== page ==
A HERITAGE CUT-OUT SET ---slightly condensed version

title page Split Level Iím Carmen. I was supposed to be named Quon-ming, but my parents Americanized me. Sometimes I dance the rhumba in my head. When I was young, I was insecure and made myself into what was expected. I was unaware of my innocence.

At age 50, Iím still not wiser than clever. The stew must cook a little longer.

China level/U.S. level

My parents were modern. Not long after the war, our family moved into a split level. The lower level was Chinese. The fake jade tree and the pictures of ancient relatives were entombed in the living room, a showplace for formal guests. We rarely stayed for long. In the kitchen, we relished the last vestige of our ethnicity---food. By age 10, we held the chopsticks near the far, square end. The bitter melon had started to taste good, too.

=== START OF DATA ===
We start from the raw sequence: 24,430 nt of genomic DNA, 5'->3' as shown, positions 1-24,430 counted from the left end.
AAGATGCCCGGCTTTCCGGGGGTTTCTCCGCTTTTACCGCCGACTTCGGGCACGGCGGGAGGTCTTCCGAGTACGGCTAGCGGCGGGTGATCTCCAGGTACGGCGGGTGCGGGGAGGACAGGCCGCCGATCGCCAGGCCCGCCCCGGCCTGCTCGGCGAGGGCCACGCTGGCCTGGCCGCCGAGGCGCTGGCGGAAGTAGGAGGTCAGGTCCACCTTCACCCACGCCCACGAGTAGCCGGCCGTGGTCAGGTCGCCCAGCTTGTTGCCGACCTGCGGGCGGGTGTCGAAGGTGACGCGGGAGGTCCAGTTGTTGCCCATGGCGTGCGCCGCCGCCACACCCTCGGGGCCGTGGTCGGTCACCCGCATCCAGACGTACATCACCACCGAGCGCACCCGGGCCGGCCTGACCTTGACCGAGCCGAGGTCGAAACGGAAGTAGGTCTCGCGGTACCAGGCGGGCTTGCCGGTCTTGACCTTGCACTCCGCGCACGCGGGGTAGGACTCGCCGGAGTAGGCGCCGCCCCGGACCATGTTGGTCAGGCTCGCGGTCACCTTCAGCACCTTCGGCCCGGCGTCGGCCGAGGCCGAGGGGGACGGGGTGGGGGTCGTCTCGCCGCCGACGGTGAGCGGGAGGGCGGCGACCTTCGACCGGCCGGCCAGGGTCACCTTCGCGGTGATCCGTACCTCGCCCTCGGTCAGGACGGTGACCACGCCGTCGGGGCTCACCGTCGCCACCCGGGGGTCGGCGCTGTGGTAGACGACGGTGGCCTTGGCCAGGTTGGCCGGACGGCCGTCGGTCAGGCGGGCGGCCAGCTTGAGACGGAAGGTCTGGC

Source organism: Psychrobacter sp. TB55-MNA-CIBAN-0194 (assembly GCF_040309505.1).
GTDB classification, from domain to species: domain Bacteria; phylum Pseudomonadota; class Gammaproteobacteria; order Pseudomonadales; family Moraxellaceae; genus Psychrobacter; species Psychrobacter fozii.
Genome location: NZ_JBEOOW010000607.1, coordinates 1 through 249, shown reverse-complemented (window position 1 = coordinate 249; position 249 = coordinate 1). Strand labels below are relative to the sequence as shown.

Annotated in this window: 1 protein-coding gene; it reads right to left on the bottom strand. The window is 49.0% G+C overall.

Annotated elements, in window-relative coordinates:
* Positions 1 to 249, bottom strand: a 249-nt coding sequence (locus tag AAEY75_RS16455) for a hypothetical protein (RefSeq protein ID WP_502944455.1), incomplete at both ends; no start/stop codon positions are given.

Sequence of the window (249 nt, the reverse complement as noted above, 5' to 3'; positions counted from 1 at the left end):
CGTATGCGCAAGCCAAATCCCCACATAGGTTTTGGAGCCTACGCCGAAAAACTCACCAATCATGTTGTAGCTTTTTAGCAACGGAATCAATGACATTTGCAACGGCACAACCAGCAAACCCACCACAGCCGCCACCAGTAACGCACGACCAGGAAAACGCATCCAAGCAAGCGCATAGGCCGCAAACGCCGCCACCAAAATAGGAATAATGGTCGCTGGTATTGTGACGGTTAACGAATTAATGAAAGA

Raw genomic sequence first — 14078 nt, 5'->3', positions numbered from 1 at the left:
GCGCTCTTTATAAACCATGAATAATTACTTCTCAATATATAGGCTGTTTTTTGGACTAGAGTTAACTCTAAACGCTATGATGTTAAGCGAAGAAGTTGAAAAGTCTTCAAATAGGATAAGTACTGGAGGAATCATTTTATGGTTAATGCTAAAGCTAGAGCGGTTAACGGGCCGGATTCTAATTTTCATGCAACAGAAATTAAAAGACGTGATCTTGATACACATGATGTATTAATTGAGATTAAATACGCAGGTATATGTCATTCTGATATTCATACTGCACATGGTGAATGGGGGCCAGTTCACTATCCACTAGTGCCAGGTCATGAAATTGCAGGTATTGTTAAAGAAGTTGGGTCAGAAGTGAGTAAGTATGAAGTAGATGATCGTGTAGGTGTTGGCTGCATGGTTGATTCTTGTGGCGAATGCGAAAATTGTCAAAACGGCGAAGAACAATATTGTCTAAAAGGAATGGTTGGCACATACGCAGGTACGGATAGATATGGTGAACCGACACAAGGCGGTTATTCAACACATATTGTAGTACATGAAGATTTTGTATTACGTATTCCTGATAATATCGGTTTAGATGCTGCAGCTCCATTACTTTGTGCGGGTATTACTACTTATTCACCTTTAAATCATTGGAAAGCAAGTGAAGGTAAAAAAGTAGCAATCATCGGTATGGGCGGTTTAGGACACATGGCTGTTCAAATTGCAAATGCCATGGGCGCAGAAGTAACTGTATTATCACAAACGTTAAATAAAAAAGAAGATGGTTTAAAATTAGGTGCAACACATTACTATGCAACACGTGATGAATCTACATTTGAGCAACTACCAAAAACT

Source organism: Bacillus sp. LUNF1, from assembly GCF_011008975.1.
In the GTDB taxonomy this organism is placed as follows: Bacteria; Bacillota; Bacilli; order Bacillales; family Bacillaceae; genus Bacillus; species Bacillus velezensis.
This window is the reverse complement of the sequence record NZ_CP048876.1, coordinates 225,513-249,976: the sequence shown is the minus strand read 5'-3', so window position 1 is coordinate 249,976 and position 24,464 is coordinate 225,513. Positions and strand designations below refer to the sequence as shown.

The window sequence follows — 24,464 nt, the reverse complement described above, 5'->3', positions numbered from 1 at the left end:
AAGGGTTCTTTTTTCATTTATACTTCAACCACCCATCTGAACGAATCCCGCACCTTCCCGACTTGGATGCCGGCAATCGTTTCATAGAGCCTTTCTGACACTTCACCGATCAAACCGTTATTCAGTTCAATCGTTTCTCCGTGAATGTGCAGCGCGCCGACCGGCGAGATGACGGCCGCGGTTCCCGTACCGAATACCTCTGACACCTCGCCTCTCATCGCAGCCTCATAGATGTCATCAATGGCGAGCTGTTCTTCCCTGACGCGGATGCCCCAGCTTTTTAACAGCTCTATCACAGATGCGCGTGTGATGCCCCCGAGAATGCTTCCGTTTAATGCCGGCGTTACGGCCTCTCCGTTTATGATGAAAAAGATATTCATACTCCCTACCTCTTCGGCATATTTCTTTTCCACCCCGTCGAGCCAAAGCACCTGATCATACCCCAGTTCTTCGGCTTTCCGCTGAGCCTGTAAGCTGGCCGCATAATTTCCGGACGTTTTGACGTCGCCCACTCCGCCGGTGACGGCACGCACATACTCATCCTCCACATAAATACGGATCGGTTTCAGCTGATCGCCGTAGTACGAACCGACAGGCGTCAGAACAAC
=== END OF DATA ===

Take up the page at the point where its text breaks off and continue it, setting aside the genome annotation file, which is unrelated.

The upper level was American. We played, worked, and dreamed there. The TV broadcast pictures of our frontier heritage. Wholesome, typical families visited our home weekly. In our rooms, we devoted ourselves to our studies. When we needed a break, the top 10 hits made us wild.

There was symbolism in the American being higher and the Chinese lower, but my parents never admitted it.


But we weren't real Chinese by then.
Only foreigners spoke my grandparents' tongue,
and we were apple pie.
Being split was part of being American.
Chinese avoided a fractured existence.


blunt chopsticks---Sharp-pronged forks
firecrackers---21-gun salute
crowded dim sum Sunday brunch---Quiet Monday hot dog lunch

sweet to father---sassy to friends
studious---street smart
hard-working---politically savvy

private secrets--true confessions

Kwei-lin Lum copyright 2001